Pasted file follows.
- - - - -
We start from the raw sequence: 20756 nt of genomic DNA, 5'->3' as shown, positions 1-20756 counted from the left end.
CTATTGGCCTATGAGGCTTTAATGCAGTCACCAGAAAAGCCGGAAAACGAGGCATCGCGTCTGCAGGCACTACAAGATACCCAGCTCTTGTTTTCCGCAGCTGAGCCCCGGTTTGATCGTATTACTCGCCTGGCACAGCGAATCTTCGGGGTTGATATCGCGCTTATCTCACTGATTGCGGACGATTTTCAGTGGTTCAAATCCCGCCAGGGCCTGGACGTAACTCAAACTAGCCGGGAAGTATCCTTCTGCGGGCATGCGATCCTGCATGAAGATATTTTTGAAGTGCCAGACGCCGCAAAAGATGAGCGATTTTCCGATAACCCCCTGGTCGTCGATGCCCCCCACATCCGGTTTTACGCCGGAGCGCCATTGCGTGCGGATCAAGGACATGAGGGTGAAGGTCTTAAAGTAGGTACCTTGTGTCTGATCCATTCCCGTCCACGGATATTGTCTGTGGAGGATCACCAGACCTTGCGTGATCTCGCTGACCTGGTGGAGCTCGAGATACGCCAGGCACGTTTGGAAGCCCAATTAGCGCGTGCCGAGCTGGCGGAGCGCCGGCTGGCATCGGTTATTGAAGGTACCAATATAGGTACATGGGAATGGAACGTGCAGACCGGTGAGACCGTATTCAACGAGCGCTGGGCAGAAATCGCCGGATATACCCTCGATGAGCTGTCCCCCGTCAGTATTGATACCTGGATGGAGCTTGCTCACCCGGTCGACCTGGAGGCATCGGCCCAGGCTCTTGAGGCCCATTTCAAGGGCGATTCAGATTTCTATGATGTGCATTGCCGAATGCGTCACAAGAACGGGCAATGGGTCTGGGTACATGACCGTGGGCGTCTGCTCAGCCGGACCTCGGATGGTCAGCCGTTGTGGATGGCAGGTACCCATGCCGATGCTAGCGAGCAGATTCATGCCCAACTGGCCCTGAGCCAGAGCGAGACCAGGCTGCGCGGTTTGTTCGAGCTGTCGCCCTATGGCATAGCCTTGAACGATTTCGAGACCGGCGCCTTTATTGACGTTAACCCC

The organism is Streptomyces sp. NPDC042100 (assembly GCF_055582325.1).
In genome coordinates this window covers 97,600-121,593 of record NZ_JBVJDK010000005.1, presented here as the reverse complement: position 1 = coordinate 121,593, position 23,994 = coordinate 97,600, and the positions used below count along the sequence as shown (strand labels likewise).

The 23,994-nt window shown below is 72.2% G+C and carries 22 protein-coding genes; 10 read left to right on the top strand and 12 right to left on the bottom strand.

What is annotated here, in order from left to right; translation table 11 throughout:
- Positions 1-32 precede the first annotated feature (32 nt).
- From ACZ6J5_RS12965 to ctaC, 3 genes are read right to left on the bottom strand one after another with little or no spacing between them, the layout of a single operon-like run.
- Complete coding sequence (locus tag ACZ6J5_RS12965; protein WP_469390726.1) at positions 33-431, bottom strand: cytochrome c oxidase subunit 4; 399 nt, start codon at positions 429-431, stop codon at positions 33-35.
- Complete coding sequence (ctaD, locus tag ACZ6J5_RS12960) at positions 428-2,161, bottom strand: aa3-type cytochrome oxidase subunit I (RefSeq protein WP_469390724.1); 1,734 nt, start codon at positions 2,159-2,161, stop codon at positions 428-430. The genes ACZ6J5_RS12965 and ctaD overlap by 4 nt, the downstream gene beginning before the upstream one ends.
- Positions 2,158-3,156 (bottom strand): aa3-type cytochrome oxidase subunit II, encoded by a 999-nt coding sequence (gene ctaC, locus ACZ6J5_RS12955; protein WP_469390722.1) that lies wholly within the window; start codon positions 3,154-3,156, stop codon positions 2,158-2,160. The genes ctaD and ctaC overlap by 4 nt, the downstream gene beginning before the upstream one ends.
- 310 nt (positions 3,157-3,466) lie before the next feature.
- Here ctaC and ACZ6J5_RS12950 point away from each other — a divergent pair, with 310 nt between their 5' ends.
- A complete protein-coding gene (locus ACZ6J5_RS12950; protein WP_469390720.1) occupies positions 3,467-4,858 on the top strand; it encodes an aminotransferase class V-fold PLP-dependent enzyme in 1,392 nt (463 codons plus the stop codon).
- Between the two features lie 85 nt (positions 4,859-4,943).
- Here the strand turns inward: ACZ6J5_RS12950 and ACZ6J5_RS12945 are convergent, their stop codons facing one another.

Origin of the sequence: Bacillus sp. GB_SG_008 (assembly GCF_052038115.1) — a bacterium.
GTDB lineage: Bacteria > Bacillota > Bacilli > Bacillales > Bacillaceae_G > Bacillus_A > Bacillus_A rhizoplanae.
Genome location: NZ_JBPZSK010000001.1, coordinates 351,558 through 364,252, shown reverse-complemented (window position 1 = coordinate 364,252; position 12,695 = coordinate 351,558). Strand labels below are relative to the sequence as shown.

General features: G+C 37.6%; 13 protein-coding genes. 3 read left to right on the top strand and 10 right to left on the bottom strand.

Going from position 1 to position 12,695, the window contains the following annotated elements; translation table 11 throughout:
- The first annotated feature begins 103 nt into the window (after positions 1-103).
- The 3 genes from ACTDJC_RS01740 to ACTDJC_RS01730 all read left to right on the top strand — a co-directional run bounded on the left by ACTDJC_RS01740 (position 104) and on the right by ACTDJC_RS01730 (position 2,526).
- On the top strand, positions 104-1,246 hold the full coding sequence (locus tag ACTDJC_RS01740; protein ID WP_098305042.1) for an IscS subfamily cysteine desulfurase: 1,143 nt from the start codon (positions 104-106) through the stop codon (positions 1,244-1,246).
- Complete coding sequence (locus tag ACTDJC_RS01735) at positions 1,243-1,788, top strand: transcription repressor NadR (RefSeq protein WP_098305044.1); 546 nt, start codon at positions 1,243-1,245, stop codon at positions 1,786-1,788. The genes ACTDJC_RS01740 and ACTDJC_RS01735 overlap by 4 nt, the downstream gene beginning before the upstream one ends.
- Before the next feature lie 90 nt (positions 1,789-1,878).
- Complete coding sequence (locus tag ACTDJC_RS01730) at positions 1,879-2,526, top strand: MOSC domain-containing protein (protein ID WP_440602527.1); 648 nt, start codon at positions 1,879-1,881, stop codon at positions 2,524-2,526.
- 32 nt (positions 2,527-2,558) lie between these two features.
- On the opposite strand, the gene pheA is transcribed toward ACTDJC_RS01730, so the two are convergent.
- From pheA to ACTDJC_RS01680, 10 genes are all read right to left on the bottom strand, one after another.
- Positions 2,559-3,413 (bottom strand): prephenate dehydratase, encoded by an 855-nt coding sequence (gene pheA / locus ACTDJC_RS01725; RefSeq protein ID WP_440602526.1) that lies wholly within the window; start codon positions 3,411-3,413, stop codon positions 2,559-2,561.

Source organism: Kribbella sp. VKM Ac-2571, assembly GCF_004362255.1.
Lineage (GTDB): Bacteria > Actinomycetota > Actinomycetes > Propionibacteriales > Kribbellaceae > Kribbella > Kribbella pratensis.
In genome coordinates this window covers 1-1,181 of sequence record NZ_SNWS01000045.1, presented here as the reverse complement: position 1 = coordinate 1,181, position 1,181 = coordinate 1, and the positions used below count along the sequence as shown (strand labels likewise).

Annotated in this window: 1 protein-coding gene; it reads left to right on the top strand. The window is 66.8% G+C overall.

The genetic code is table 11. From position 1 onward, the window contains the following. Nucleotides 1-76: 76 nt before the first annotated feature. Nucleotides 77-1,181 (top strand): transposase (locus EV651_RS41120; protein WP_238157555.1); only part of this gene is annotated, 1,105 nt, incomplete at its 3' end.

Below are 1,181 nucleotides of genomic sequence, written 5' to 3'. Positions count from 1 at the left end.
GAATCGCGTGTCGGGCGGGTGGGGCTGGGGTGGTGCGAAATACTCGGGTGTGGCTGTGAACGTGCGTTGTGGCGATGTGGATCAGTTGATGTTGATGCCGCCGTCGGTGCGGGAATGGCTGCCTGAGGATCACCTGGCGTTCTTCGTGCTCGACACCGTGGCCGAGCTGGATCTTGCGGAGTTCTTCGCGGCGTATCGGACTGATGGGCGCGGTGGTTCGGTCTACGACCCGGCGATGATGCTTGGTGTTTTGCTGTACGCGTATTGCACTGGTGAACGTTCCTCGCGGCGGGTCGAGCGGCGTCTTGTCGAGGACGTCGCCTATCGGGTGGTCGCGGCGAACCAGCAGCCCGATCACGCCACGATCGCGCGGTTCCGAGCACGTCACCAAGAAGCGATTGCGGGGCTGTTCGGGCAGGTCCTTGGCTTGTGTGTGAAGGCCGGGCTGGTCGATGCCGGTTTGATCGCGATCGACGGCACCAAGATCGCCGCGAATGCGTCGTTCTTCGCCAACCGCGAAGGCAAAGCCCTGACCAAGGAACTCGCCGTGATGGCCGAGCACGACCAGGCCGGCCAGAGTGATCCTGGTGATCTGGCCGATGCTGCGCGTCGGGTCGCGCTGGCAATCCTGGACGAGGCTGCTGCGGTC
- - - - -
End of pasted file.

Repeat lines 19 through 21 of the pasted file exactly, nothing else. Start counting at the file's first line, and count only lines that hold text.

Genome location: NZ_JBPZSK010000001.1, coordinates 351,558 through 364,252, shown reverse-complemented (window position 1 = coordinate 364,252; position 12,695 = coordinate 351,558). Strand labels below are relative to the sequence as shown.

General features: G+C 37.6%; 13 protein-coding genes. 3 read left to right on the top strand and 10 right to left on the bottom strand.

Going from position 1 to position 12,695, the window contains the following annotated elements; translation table 11 throughout: